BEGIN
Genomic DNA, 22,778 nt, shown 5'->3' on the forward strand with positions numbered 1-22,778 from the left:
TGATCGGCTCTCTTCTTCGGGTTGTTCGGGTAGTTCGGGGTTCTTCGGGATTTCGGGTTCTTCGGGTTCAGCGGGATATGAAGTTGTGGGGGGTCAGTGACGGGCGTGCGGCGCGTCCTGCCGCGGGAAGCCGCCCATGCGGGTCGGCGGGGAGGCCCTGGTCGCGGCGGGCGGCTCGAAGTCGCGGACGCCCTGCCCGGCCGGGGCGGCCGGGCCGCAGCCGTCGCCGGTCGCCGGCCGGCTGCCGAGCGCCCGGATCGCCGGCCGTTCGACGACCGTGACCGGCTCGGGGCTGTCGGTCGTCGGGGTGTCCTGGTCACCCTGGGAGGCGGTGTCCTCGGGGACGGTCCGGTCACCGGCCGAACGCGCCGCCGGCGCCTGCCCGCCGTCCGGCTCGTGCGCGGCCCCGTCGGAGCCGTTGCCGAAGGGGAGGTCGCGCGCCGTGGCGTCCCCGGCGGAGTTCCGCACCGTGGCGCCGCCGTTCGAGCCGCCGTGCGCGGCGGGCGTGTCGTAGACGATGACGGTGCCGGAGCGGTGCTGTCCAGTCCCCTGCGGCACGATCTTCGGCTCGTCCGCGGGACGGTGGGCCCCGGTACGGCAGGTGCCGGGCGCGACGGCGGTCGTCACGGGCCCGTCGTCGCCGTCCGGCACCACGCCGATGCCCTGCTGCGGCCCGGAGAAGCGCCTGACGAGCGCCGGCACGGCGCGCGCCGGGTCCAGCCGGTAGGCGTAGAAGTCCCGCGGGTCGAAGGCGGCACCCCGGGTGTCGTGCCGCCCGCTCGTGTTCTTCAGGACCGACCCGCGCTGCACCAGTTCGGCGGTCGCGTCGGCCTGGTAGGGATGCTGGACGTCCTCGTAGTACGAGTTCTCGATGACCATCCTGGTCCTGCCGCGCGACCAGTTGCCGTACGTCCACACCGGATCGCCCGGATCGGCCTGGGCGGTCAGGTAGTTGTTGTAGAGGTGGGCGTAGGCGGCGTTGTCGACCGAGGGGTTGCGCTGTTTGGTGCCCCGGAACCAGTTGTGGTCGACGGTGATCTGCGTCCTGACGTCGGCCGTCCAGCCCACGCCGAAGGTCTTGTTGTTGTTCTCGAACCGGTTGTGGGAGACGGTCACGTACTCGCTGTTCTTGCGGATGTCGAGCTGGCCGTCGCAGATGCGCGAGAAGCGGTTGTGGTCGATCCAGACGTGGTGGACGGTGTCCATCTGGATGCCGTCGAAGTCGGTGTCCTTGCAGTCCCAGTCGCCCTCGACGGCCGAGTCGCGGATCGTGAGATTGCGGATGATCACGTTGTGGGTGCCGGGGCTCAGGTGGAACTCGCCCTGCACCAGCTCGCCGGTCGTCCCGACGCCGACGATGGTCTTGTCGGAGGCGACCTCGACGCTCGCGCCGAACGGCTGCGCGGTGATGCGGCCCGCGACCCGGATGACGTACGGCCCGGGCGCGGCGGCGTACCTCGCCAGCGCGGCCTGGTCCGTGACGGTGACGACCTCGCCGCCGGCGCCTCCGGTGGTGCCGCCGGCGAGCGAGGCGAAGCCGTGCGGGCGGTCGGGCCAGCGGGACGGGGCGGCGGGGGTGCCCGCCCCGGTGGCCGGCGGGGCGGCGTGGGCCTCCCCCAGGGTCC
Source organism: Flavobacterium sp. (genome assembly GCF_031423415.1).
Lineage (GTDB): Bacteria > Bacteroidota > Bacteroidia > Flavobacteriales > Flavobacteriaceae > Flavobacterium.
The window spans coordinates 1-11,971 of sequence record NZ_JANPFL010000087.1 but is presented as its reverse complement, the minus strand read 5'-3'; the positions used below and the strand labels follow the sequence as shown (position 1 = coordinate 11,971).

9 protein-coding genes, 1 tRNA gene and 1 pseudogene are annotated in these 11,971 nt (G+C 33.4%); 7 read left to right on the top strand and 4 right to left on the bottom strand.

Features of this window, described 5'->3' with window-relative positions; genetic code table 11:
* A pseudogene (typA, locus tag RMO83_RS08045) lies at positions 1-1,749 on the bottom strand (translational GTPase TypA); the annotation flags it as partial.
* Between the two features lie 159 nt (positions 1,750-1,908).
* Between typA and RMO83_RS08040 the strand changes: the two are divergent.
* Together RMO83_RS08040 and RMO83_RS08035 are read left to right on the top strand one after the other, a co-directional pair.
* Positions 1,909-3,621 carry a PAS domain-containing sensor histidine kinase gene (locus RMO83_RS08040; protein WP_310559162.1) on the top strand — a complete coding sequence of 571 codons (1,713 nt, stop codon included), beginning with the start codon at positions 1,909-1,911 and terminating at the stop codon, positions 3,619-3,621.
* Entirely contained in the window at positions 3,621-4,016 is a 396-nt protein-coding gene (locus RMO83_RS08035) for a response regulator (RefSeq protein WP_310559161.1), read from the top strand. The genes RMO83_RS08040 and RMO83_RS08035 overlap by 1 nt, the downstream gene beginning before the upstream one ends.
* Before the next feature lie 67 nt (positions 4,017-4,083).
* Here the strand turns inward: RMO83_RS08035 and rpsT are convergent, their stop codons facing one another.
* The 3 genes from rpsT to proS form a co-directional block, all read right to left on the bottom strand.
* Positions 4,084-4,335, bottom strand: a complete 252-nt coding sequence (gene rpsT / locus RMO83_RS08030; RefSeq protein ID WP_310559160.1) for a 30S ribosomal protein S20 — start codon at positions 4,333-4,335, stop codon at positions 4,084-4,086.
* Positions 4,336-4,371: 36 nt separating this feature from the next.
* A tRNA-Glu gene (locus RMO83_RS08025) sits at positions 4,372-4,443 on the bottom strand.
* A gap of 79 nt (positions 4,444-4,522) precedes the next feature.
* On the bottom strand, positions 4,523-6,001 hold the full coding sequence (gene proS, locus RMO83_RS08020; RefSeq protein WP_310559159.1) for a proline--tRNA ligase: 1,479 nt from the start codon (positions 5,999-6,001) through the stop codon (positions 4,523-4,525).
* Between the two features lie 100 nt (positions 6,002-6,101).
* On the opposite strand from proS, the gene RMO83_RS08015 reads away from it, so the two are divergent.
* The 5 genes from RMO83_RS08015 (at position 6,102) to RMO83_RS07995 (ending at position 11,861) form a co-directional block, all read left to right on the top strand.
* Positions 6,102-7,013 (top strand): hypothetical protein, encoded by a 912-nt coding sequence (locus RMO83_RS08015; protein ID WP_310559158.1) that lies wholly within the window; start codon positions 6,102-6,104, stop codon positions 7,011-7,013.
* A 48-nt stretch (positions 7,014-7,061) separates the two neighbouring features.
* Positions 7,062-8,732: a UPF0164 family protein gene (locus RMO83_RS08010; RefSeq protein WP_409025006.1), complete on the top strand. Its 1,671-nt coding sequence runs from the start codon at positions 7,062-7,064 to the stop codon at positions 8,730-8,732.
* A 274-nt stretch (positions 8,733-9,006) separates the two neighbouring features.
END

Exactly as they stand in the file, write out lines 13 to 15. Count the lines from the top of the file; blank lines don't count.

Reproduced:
* Entirely contained in the window at positions 3,621-4,016 is a 396-nt protein-coding gene (locus RMO83_RS08035) for a response regulator (RefSeq protein WP_310559161.1), read from the top strand. The genes RMO83_RS08040 and RMO83_RS08035 overlap by 1 nt, the downstream gene beginning before the upstream one ends.
* Before the next feature lie 67 nt (positions 4,017-4,083).
* Here the strand turns inward: RMO83_RS08035 and rpsT are convergent, their stop codons facing one another.